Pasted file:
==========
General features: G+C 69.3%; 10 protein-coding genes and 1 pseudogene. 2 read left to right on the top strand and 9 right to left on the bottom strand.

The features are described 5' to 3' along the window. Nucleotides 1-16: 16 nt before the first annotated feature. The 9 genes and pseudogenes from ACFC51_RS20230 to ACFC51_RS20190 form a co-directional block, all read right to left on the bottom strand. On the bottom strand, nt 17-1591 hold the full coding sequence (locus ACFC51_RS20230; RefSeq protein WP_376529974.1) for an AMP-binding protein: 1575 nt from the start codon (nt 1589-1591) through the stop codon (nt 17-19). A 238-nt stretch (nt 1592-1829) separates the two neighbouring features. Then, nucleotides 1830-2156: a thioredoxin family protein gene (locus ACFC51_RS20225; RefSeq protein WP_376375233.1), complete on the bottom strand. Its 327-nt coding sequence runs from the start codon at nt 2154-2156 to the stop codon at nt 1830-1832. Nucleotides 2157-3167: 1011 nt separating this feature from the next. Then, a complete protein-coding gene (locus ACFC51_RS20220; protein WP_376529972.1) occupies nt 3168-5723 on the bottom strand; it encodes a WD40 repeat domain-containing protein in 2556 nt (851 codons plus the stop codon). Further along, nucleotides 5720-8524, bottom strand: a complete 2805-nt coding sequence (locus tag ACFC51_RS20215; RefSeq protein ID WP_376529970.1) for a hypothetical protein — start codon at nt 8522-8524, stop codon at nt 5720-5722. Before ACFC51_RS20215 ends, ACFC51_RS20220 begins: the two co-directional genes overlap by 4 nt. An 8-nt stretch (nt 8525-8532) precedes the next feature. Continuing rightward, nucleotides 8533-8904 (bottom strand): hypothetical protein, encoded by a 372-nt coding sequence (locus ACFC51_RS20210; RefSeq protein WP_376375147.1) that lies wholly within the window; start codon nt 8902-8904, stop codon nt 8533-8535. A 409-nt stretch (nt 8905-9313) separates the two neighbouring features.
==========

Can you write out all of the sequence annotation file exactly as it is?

General features: G+C 69.3%; 10 protein-coding genes and 1 pseudogene. 2 read left to right on the top strand and 9 right to left on the bottom strand.

The features are described 5' to 3' along the window. Nucleotides 1-16: 16 nt before the first annotated feature. The 9 genes and pseudogenes from ACFC51_RS20230 to ACFC51_RS20190 form a co-directional block, all read right to left on the bottom strand. On the bottom strand, nt 17-1591 hold the full coding sequence (locus ACFC51_RS20230; RefSeq protein WP_376529974.1) for an AMP-binding protein: 1575 nt from the start codon (nt 1589-1591) through the stop codon (nt 17-19). A 238-nt stretch (nt 1592-1829) separates the two neighbouring features. Then, nucleotides 1830-2156: a thioredoxin family protein gene (locus ACFC51_RS20225; RefSeq protein WP_376375233.1), complete on the bottom strand. Its 327-nt coding sequence runs from the start codon at nt 2154-2156 to the stop codon at nt 1830-1832. Nucleotides 2157-3167: 1011 nt separating this feature from the next. Then, a complete protein-coding gene (locus ACFC51_RS20220; protein WP_376529972.1) occupies nt 3168-5723 on the bottom strand; it encodes a WD40 repeat domain-containing protein in 2556 nt (851 codons plus the stop codon). Further along, nucleotides 5720-8524, bottom strand: a complete 2805-nt coding sequence (locus tag ACFC51_RS20215; RefSeq protein ID WP_376529970.1) for a hypothetical protein — start codon at nt 8522-8524, stop codon at nt 5720-5722. Before ACFC51_RS20215 ends, ACFC51_RS20220 begins: the two co-directional genes overlap by 4 nt. An 8-nt stretch (nt 8525-8532) precedes the next feature. Continuing rightward, nucleotides 8533-8904 (bottom strand): hypothetical protein, encoded by a 372-nt coding sequence (locus ACFC51_RS20210; RefSeq protein WP_376375147.1) that lies wholly within the window; start codon nt 8902-8904, stop codon nt 8533-8535. A 409-nt stretch (nt 8905-9313) separates the two neighbouring features.